Hello again, after a rather long break. This summer, I had fake holidays (=conferences) and real holidays (= real holidays). After two months of June and July spent working quite intensely on my monograph (the final revisions of which I submitted at the end of July), I went to the International Bakhtin Conference in Stockholm at the end of July, disguised as a Bakhtin scholar (which I’m not). There, I was the discussant at a panel given by my colleagues Maria Nikolajeva, Eve Tandoi and Faye Dorcas Yung on Bakhtinian approaches to children’s literature.
Awful place for a conference.
The highlight of the conference (apart from a textbook example of mansplaining I had to endure from a charming middle-aged professor) was the re-enactment of Mikhail Bakhtin’s doctoral viva, in which Maria played one of the external examiners. All the genders were switched, so Bakhtin himself was played by a young female academic with absolutely spot-on facial expressions of weariness and annoyance at the objections s/he was receiving.
Can you imagine having your PhD viva re-enacted? Yeah, me neither. But then it certainly wouldn’t make such good drama. Despite Maria’s character’s insistence that ‘to refuse Comrade Bakhtin the title of Doctor would be ridiculous’, poor Mikhail only managed to get the equivalent of a Masters’, in part because of the non-political nature of his work. A female comrade from the audience (played by a male British Bakhtin scholar) had indeed bemoaned the shocking lack of references to Marx and to Lenin in the analysis of Rabelais.
The re-enactment (with “Bakhtin” in the middle, and Prof N. in yellow)
Stockholm was staggeringly hot – pretty much 30 to 33 degrees the whole week. I actually fell asleep in an aftenoon talk, which had never happened to me before. But this meant that we got more than the usual side-tourism done – we even swam almost everyday in the beautiful bay, including on the Baltic Sea side which was petrifyingly cold.
I then went on actual holiday. When you’re an academic, talking to other academics, there’s a kind of understanding that if you’re going away somewhere nice, it’s probably for a conference. So if someone tells you, ‘I’m going to Hawaii tomorrow,’ the correct reply is, ‘What’s the conference going to be about?’. Not so in August, when I managed to spend a week in the tiny village in the North of France where we have a small holiday house, and then a full two weeks in Rome.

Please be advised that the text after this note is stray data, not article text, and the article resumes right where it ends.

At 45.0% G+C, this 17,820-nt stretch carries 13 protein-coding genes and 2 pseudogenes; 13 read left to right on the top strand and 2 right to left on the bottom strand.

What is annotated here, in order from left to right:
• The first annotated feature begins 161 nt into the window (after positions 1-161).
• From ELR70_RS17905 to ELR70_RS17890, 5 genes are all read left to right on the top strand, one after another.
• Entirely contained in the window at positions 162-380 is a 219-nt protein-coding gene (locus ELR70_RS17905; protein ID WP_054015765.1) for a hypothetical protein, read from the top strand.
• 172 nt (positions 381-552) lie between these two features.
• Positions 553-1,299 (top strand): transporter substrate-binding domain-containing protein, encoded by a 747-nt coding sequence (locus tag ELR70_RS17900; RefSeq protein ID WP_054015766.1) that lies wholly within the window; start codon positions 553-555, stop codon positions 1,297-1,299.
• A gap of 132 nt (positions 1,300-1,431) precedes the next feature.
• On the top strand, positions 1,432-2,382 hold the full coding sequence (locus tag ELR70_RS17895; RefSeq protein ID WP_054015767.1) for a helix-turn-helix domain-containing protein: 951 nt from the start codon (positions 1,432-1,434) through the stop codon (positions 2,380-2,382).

My Roman holiday wasn’t tourism-only, though, as I’d decided to spend every afternoon working on the first draft of my next French teenage novel, and thankfully managed it. I’d been working on it for over a year, but very on and off – contrary to my English work, in France I don’t get contracts before I write a book, which means no deadlines – so writing them is always very low on my to-do list, even though I enjoy it a lot. This new novel is, contrary to my first two (very grim) YA books, a comedy.
What now awaits me as I’m back in Cambridge is a daunting to-do list, both on the fiction side and on the academic side. I’ve got several ‘Revise and Resubmit’ or ‘Revise with major corrections’ articles to, well, revise and resubmit. I have to do the index for my monograph. I’ve been contracted for two more books in the Royal Babysitters series with Bloomsbury, which I need to write between now and April.
The first one is already in my house, making friends with its older sibling Sesame
The first book, The Royal Babysitters, is coming out on September 11th and I’m going on a small promotion tour with a number of schools. I’m also doing a few festivals here and there, and going to Lake Leman next week for a big book fair, this time mostly for my French books.
I’m also bracing for what is going to be a heavy year in terms of teaching. I’ve taken on many new lectures, including in the fields I’m now branching into – sociology and philosophy of childhood and education – and I will also be teaching Creative Writing courses (on children’s fiction) at the Institute of Continuing Education in Cambridge. I’ll also keep supervising, though probably not as much as the years before as my teaching load is too big already. I will probably miss it a bit, as I’ve been enjoying supervising undergraduates more and more, and was particularly spoiled last year with some very bright, very motivated students.
I hope you all had a nice summer too, and leave you with what was, to me, the most stupefying thing in Rome – and a reminder not to forget about sensuality and beauty while in the midst of frantic term-time…